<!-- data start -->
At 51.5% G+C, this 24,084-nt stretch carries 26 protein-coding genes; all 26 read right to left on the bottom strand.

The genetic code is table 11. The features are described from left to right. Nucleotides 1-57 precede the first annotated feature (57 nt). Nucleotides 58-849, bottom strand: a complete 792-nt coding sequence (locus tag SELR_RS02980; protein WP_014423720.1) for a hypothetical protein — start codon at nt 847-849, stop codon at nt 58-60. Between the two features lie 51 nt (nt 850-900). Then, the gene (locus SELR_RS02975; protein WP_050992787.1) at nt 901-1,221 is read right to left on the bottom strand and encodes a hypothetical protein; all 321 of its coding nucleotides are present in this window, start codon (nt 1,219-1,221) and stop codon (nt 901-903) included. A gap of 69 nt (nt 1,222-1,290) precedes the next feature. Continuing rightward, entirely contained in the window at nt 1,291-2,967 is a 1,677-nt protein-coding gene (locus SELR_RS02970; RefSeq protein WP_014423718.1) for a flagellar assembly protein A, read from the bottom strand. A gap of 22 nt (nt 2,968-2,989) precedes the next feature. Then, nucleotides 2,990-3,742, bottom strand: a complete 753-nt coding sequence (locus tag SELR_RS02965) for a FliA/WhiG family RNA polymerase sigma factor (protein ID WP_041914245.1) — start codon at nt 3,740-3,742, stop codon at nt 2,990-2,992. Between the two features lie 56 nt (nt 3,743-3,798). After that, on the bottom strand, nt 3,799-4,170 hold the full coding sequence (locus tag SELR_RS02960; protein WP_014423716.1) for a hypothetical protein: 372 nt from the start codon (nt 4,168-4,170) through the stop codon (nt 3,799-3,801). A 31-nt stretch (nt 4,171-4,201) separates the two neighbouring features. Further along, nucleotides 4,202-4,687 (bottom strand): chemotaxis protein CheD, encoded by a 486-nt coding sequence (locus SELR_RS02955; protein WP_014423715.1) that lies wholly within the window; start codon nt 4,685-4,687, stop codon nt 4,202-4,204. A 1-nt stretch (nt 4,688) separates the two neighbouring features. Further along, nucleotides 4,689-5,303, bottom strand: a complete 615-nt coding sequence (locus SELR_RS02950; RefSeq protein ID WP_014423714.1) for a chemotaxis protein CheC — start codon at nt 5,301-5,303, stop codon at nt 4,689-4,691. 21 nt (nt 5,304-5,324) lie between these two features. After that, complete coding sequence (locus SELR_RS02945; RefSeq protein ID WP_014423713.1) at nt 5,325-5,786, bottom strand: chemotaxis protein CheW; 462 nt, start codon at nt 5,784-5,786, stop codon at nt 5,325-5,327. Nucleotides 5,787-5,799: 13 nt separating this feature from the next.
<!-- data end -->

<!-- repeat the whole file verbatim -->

At 51.5% G+C, this 24,084-nt stretch carries 26 protein-coding genes; all 26 read right to left on the bottom strand.

The genetic code is table 11. The features are described from left to right. Nucleotides 1-57 precede the first annotated feature (57 nt). Nucleotides 58-849, bottom strand: a complete 792-nt coding sequence (locus tag SELR_RS02980; protein WP_014423720.1) for a hypothetical protein — start codon at nt 847-849, stop codon at nt 58-60. Between the two features lie 51 nt (nt 850-900). Then, the gene (locus SELR_RS02975; protein WP_050992787.1) at nt 901-1,221 is read right to left on the bottom strand and encodes a hypothetical protein; all 321 of its coding nucleotides are present in this window, start codon (nt 1,219-1,221) and stop codon (nt 901-903) included. A gap of 69 nt (nt 1,222-1,290) precedes the next feature. Continuing rightward, entirely contained in the window at nt 1,291-2,967 is a 1,677-nt protein-coding gene (locus SELR_RS02970; RefSeq protein WP_014423718.1) for a flagellar assembly protein A, read from the bottom strand. A gap of 22 nt (nt 2,968-2,989) precedes the next feature. Then, nucleotides 2,990-3,742, bottom strand: a complete 753-nt coding sequence (locus tag SELR_RS02965) for a FliA/WhiG family RNA polymerase sigma factor (protein ID WP_041914245.1) — start codon at nt 3,740-3,742, stop codon at nt 2,990-2,992. Between the two features lie 56 nt (nt 3,743-3,798). After that, on the bottom strand, nt 3,799-4,170 hold the full coding sequence (locus tag SELR_RS02960; protein WP_014423716.1) for a hypothetical protein: 372 nt from the start codon (nt 4,168-4,170) through the stop codon (nt 3,799-3,801). A 31-nt stretch (nt 4,171-4,201) separates the two neighbouring features. Further along, nucleotides 4,202-4,687 (bottom strand): chemotaxis protein CheD, encoded by a 486-nt coding sequence (locus SELR_RS02955; protein WP_014423715.1) that lies wholly within the window; start codon nt 4,685-4,687, stop codon nt 4,202-4,204. A 1-nt stretch (nt 4,688) separates the two neighbouring features. Further along, nucleotides 4,689-5,303, bottom strand: a complete 615-nt coding sequence (locus SELR_RS02950; RefSeq protein ID WP_014423714.1) for a chemotaxis protein CheC — start codon at nt 5,301-5,303, stop codon at nt 4,689-4,691. 21 nt (nt 5,304-5,324) lie between these two features. After that, complete coding sequence (locus SELR_RS02945; RefSeq protein ID WP_014423713.1) at nt 5,325-5,786, bottom strand: chemotaxis protein CheW; 462 nt, start codon at nt 5,784-5,786, stop codon at nt 5,325-5,327. Nucleotides 5,787-5,799: 13 nt separating this feature from the next.